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Rather than just getting more cheerleading for a technology that has been disappointing for years, attendees at the AMIA annual conference heard a refreshingly frank assessment of the slow uptake of personal health records.
But they also heard about strategies informaticists can use to better employ PHRs to engage patients and clinicians alike. And they got to hear from activist patients and caregivers for an often-overlooked perspective.
Noting that the meaningful use regulations to date have not specified a preference for PHRs or patient portals when it comes to making records available to consumers or engaging patients, Joseph Kannry, MD, lead technical informaticist at Mount Sinai Health System in New York City, said no institution wants to put up multiple portals.
He also discussed a paradox: Sick patients are most in need of being engaged with a tool like a PHR, but, "the sicker they get, the less likely they are to use it."
Jessica Ancker, just promoted to associate professor of healthcare policy and research at Weill Cornell Medical College in New York, showed another raw fact: Even as physician adoption of EHRs has soared, PHRs and portals alike remain underutilized.
Research Ancker has conducted herself showed that just 17 percent of patients in New York State were active users of portals in 2013. Although that's up from 11 percent in 2012, it is far behind the national physician EHR use of 78 percent last year, according to CMS data. Nationally, Ancker said, the California HealthCare Foundation reported 7 percent portal adoption as recently as 2010.
Other published research that Ancker discussed showed a perceived lack of value in PHRs and portals alike. One study found no clear pattern of better outcomes in patients actively using PHRs, though another showed that such patients saw primary care physicians more often than nonusers. PHRs helped with medication reconciliation, one study concluded, though another found no improvement in control of hypertension.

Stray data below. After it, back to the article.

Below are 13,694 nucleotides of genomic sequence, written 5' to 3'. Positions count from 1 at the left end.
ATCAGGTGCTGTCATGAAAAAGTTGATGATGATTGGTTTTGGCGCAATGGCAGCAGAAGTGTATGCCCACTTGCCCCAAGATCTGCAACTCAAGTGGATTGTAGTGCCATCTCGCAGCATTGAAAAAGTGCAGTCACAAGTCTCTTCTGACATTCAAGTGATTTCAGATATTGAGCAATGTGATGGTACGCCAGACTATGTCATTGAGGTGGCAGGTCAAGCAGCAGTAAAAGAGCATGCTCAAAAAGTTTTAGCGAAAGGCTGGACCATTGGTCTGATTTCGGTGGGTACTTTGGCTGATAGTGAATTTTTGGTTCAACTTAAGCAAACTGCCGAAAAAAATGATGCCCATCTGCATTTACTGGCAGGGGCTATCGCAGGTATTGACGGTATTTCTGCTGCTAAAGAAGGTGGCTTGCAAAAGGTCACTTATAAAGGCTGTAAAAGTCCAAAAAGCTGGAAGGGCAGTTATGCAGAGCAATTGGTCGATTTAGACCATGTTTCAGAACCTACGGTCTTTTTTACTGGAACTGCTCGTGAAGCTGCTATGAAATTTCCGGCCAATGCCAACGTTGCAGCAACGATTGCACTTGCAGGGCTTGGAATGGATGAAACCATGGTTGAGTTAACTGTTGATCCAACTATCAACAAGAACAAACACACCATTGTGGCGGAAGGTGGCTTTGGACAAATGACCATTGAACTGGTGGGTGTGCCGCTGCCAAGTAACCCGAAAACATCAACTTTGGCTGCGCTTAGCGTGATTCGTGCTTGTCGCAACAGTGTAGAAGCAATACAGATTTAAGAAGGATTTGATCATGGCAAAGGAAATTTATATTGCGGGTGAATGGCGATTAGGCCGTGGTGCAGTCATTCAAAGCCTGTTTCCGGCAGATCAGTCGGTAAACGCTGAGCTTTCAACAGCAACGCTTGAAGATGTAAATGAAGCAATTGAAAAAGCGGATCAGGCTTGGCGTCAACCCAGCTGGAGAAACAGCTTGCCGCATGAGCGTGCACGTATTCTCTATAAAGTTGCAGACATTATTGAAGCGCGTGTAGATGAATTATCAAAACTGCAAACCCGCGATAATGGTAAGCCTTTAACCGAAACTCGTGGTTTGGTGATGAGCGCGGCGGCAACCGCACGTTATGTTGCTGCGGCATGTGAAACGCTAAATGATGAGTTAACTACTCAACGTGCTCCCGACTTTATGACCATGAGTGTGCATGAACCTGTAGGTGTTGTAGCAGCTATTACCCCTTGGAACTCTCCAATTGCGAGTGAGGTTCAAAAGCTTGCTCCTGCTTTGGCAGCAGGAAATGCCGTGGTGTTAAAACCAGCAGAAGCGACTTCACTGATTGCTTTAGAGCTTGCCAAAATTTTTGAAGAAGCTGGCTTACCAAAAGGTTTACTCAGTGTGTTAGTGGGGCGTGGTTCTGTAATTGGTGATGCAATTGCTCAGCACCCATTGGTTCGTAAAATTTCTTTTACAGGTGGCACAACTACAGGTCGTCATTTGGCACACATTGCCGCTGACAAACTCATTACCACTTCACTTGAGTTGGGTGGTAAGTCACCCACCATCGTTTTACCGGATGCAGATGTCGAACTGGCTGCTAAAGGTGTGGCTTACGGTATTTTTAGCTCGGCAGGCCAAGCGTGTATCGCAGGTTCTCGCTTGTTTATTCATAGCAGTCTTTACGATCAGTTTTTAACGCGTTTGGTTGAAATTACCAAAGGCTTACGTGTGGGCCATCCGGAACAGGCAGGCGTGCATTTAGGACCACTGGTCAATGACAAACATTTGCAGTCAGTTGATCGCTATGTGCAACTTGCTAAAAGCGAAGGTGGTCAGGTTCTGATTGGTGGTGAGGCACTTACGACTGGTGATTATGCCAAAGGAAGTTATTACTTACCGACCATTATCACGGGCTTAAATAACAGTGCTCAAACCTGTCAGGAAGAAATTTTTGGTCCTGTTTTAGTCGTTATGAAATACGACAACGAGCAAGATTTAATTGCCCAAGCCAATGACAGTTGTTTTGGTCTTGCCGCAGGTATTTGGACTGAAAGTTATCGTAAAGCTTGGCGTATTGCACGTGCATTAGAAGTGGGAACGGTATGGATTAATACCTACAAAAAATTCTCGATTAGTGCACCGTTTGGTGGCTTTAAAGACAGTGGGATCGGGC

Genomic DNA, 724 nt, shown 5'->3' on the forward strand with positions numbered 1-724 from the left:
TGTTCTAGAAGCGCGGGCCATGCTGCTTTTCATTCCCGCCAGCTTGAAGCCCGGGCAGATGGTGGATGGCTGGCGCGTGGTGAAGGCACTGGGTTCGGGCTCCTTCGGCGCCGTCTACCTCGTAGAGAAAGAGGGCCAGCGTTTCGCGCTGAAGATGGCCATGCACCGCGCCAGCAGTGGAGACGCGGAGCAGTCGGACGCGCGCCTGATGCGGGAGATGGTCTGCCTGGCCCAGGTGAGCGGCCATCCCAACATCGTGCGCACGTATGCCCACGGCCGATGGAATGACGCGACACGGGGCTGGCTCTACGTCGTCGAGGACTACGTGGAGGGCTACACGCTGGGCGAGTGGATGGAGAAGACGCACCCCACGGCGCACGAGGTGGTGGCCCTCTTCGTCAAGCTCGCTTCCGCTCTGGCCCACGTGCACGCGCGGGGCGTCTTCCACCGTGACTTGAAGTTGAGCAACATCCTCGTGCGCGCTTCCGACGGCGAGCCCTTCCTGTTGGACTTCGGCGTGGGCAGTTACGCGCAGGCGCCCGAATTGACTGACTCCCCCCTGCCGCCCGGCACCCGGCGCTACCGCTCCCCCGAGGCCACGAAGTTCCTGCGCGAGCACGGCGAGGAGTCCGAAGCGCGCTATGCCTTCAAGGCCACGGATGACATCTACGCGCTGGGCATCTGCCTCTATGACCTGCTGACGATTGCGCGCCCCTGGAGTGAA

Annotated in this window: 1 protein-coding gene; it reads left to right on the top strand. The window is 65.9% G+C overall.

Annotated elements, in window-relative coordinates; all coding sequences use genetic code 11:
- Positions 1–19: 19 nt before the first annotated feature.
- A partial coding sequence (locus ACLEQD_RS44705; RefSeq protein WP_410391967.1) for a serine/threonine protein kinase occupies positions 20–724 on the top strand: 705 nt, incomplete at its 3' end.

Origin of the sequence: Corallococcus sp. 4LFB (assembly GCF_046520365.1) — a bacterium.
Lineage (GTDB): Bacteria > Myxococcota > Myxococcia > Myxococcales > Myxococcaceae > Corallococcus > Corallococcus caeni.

"Results have been a little mixed and certainly not a real home run," Ancker said.
"There's some hope that they could improve patient motivation by strengthening the patient-provider relationship," she added -- however, "there hasn't been a coherent model for what this is going to do."
Ancker said personal health records – called "patient health records" by some of the panelists – actually are not very patient-centered or patient-friendly. "In fact, they tend to be doctor-centered," she said. Notes pushed to PHRs often are filled with medical jargon but not much explanation for the layperson.
There have been no studies showing any demand for "download" or "transmit" functions of PHRs, Ancker said. (Stage 2 meaningful use requires hospitals and physicians to get 5 percent of their patients to view, download or transmit data to and from their care providers via portals or PHRs.)
Kannry, meanwhile, asked some pointed questions, most of which were rhetorical: Why should well patients use PHRs? Are commercial PHRs able to translate messages for non-English speakers? How can vendors or healthcare organizations make the authentication process less "onerous" while still safeguarding privacy? Who controls the data for adolescents? How should healthcare organizations handle sensitive parts of medical records such as HIV tests, mental health notes and treatment for substance abuse that not every clinician needs to see?
He said design of PHRs has not evolved much since they first arrived in the 1990s, long before Google or Microsoft showed an interest in this area.
"What we have built with personal health records is based on early research about giving patient data. It's not about what patients want," Kannry said. "We haven't gone beyond the initial research in the designs."
Guest speakers from the Society for Participatory Medicine offered their own views as patients and caregivers.
"My questions are different from yours," said Gail Embt, a member of the patient experience council at the Sullivan Institute for Healthcare Innovation and caregiver for her parents as well as her special-needs son.
"I'm going to be engaged with my healthcare when I have an issue in front of me," Embt said. She also performs triage for her son. "I'm his mother and I'm his caregiver. I have to prioritize. I have to figure out what to deal with first."
MaryAnne Sterling, a member of the federal Health IT Policy Committee’s Consumer Workgroup and a longtime caregiver for her aging parents and in-laws, three of whom had dementia, asked about data stewardship when providers deal with family caregivers. Who should doctors and nurses listen to and share data with, she wondered?
"We really can't put the clinicians in the position of determining who is making the right judgment for the patient," said Paul DeMuro, an attorney affiliated with Oregon Health & Science University.
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